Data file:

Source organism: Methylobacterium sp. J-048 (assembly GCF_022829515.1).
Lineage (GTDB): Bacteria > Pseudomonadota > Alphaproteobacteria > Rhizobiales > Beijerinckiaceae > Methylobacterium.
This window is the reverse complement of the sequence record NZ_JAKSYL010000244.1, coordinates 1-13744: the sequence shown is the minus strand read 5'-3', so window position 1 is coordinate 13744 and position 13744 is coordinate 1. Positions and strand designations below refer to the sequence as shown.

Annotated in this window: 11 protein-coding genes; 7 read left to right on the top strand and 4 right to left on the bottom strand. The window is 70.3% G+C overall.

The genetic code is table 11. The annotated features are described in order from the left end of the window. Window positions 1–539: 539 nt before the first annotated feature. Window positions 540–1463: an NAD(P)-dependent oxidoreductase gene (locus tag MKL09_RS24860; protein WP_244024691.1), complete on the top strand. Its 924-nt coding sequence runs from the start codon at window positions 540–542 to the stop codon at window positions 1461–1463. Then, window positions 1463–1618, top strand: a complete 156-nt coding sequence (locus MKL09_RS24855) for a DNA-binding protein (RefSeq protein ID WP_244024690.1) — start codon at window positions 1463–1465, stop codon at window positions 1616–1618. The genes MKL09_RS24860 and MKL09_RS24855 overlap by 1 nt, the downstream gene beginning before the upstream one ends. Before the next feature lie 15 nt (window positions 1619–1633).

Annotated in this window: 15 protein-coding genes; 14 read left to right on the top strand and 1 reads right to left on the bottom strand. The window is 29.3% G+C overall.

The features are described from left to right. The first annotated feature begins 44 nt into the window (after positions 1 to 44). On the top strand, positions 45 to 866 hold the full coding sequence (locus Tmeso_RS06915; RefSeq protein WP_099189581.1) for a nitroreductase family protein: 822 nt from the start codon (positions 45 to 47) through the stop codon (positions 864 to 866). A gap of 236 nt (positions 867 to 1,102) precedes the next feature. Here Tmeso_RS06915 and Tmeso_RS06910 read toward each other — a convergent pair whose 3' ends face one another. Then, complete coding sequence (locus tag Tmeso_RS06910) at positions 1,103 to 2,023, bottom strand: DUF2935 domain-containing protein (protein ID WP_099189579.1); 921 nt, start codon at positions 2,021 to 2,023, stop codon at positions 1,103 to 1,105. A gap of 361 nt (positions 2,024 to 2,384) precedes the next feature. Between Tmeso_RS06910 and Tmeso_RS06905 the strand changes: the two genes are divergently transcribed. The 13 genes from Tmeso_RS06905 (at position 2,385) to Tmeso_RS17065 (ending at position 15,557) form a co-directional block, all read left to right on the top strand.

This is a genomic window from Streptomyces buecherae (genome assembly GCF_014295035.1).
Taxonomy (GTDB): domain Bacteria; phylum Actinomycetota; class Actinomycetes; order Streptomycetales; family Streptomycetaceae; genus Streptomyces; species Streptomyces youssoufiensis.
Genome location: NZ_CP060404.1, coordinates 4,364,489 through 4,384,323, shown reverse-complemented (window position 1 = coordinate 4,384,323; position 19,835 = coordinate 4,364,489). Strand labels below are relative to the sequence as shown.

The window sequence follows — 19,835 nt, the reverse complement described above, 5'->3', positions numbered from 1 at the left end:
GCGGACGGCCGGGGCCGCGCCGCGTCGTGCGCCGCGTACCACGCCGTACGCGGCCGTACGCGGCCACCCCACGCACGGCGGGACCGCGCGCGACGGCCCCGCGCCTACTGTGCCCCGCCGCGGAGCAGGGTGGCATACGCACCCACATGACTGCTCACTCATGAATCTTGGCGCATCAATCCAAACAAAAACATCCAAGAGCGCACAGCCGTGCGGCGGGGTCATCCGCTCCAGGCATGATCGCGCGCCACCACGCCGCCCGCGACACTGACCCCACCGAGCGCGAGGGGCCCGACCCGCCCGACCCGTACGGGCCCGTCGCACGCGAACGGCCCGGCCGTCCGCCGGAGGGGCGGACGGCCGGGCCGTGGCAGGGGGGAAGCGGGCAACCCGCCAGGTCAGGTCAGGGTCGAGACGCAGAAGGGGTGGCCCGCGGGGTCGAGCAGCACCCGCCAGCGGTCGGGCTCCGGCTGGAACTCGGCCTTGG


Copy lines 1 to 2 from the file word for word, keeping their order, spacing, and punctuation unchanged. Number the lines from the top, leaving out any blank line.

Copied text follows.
Source organism: Methylobacterium sp. J-048 (assembly GCF_022829515.1).
Lineage (GTDB): Bacteria > Pseudomonadota > Alphaproteobacteria > Rhizobiales > Beijerinckiaceae > Methylobacterium.